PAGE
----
The CDC just released a study on 358 children who died from influenza in the years 2010 through 2014. What I’d like to discuss today is the disconnect between hard metrics of statistics and the reality of personal experience. I think this study gives a good chance to fully examine the issue.
Despite hard statistical evidence in favor of one thing or another, people will reject it. They will eschew them even in a case like this where the lives of their children might be impacted.
Here’s the idea. Basically about half of all children in the United States received the flu vaccine in the time frame of the study. That means in a random world about 179 children who got the vaccine should have died and an equal amount of those who did not should have suffered the same awful fate. The study shows in actuality about 268 children who were not vaccinated died while only 90 who were vaccinated died.
The implication are fairly obvious. The chance of your child dying from influenza is reduced if they get a flu shot.
Here’s the problem. Ninety children who did get the vaccine died. Meanwhile millions who did not get the vaccine did not get sick at all and certainly did not perish. Only a small percentage of children in the United States died from complications of influenza. There are ninety sets of parents out there who will swear that the vaccine is useless because their child died. There are millions of parents whose children did not get the vaccine and are alive today.
Statistically speaking there are about 189 children alive today because they got their flu shot. But there is no way to identify those 189 children. It is difficult to argue against the parents of the children who died after they received the vaccine. It is difficult to argue with the personal experience of millions of parents whose children were not vaccinated and are alive and healthy.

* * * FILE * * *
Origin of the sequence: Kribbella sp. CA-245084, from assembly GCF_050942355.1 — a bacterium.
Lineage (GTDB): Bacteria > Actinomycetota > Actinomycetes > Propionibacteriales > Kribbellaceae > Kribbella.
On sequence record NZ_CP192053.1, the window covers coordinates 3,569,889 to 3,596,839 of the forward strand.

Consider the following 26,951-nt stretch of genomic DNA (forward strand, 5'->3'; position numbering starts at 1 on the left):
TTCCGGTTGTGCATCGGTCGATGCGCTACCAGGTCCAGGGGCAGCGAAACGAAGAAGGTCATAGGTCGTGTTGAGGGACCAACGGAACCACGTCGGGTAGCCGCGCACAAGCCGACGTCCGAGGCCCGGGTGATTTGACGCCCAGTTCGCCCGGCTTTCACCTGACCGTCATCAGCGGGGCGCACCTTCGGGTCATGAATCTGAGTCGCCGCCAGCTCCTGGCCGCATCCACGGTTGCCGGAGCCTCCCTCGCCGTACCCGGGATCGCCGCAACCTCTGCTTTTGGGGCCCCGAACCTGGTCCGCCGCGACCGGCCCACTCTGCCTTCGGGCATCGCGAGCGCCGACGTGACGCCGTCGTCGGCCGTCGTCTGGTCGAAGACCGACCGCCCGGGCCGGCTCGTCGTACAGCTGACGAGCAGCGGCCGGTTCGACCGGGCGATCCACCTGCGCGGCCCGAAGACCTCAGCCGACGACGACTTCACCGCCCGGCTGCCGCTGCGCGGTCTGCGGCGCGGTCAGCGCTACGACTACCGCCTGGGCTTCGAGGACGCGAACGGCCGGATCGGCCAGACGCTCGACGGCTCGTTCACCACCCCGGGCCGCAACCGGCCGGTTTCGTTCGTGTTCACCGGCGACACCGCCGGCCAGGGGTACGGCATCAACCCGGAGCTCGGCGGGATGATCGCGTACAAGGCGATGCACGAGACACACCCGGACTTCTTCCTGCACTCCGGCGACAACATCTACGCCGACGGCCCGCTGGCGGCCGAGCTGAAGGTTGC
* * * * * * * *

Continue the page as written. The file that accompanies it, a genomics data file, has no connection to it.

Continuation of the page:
Personal experience often flies in the face of numbers and it’s not easy for anyone to overcome such anecdotal bias.
People tend to believe what they want to believe and in this case I’m certain quite a few people will continue to eschew the vaccine. They will not suffer because of this. Only a tiny percentage of people will suffer the horrible loss of a child.
This is why I think it’s important to teach Critical Thinking from an early age. We all tend to give credence to our experiences over a statistical study. It’s human nature. I understand it. That being said, the lives of 189 children depend on convincing people empirical studies are more important than personal experience.
Do you get your flu shot?